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Greece’s lawmakers ratify defense pact with France

Greece’s lawmakers on Thursday ratified a landmark defense pact with France that includes a mutual assistance clause in case of an armed attack against either country; a pact that has irked fellow NATO member Turkey but also drew criticism by the NATO itself.

191 lawmakers from ruling New Democracy, opposition parties Movement for Change (KINAL/PAS)K) and Greek Solution approved the agreement, as well as independent MP Konstantina Adamou approved the agreement.

109 MPs from main opposition SYRIZA-Progressive Alliance, Communist Party (KKE) and MeRA25 rejected the agreement.

The five-year agreement was announced in Paris last week by Prime Minister Kyriakos Mitsotakis and French President Emmanuel Macron. Greece also announced plans to buy three French frigates, a deal due to be finalized by the end of the year.

“For the first time, an explicit and unequivocal military assistance clause is provided in the case of a third party attack on one of the two states,” Mitsotakis told lawmakers. “We all know … who is threatening whom with a casus belli (a cause for war) in the eastern Mediterranean.”

The agreement was opposed by the main left-wing opposition party Syriza, which argued that it imposes too many concessions on Athens including the risk of involvement in France’s overseas military operations.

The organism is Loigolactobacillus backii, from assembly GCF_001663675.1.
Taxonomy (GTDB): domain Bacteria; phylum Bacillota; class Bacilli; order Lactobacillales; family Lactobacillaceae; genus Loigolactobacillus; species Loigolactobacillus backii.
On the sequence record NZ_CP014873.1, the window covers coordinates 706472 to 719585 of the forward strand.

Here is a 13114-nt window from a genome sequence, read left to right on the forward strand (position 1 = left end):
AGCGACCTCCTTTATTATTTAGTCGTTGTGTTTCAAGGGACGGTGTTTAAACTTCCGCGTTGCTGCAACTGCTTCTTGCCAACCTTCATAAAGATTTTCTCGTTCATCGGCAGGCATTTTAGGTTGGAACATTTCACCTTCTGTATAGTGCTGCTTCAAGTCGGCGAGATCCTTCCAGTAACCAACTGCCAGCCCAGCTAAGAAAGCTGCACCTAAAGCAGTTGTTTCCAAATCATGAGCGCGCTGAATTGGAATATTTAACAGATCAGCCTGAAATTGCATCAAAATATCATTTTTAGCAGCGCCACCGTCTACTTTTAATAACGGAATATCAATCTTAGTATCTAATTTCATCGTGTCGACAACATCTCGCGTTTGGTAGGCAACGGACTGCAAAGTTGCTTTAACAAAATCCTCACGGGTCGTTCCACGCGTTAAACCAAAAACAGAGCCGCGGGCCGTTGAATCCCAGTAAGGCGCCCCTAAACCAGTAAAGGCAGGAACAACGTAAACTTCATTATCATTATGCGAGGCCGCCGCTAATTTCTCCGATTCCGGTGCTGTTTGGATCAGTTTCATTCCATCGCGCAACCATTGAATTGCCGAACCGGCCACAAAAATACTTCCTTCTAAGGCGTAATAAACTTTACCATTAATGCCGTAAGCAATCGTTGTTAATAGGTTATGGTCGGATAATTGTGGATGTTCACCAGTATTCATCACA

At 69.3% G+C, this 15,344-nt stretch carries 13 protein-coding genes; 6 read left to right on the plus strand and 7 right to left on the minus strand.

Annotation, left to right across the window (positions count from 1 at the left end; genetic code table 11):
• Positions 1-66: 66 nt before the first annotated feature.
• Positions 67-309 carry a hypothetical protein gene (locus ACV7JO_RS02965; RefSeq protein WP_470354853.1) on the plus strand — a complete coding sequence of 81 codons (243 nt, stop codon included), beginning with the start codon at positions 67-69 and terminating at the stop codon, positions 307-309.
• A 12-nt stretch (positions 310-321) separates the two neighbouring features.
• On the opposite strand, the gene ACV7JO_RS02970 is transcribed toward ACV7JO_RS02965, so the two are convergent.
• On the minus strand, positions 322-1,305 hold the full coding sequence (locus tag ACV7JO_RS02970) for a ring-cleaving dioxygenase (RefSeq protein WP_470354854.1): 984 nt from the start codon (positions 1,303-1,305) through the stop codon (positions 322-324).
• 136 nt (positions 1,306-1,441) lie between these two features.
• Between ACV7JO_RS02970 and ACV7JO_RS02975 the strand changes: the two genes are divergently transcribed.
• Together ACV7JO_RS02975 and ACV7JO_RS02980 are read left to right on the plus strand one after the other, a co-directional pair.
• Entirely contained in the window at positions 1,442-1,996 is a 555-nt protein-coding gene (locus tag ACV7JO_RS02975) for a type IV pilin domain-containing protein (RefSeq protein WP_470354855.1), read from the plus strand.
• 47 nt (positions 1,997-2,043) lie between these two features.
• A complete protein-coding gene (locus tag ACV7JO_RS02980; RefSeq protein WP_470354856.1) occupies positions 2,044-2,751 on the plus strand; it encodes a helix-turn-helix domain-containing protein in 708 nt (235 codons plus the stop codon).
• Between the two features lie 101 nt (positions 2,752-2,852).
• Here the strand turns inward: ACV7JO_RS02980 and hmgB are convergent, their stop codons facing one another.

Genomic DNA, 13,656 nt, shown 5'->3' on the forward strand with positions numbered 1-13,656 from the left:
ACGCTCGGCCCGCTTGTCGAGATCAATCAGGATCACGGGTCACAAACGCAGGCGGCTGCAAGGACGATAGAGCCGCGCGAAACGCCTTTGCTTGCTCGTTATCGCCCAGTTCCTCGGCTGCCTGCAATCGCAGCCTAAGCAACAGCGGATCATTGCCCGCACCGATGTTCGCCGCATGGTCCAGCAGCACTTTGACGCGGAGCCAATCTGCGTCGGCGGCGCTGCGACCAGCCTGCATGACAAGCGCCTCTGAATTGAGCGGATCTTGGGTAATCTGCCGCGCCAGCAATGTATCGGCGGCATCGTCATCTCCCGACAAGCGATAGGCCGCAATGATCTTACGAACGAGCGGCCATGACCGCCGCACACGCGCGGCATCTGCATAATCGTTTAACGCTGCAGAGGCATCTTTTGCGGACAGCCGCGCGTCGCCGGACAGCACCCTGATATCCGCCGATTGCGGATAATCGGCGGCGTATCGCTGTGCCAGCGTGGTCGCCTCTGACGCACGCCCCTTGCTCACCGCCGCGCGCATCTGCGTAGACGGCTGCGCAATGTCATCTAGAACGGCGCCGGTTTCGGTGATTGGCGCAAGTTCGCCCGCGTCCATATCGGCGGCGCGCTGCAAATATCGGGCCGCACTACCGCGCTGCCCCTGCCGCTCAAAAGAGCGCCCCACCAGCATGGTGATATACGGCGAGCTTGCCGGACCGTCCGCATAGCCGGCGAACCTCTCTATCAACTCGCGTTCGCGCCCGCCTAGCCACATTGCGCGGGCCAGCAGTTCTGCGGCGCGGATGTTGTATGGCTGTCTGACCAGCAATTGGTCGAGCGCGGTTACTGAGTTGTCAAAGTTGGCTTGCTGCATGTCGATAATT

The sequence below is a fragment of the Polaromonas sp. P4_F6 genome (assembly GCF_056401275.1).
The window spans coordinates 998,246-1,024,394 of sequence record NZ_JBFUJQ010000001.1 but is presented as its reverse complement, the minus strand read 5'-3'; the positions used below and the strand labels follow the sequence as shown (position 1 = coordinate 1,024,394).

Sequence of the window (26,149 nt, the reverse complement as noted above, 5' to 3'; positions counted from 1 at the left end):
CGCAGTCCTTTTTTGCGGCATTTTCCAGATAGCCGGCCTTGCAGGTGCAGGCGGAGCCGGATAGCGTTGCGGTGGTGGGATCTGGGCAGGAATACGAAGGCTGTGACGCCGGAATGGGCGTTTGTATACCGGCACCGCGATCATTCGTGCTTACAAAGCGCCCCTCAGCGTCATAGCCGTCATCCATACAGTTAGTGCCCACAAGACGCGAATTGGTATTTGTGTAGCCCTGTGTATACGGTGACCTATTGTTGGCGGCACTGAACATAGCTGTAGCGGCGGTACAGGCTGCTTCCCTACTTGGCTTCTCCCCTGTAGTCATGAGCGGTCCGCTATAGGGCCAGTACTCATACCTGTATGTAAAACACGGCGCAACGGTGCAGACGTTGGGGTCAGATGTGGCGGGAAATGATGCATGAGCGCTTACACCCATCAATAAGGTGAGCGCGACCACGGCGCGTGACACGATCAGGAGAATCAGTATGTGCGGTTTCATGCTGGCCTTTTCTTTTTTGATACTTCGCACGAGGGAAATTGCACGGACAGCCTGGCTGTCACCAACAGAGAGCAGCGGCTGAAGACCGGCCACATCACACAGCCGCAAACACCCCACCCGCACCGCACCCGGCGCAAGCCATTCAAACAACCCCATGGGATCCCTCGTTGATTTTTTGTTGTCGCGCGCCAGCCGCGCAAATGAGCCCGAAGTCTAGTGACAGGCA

Greece is pinning much of its defense strategy on close military cooperation with France and the United States as it remains locked in a volatile dispute with neighbor Turkey over sea and airspace boundaries.

Athens is currently concluding negotiations with the U.S. to extend and possibly increase the scale of a Mutual Defense Cooperation Agreement that allows U.S. troops access to Greek military bases.

Turkey says it has been unfairly excluded from sea and seabed mineral access in the eastern Mediterranean in a dispute that triggered a tense naval standoff with Greece last year and renewed tension in recent weeks, associated press noted in a report.

On Tuesday, NATO Secretary-General Jens Stoltenberg appeared to be critical of European defense initiatives that aren’t within NATO.

“What I don’t believe in is efforts to try to do something outside the NATO framework or compete with or duplicate NATO, because NATO remains the cornerstone, the bedrock for European security, and also actually for North American security,” Stoltenberg said in a speech without directly mentioning the defense deal between Greece and France.

More on Greek-French Defense Pact here.

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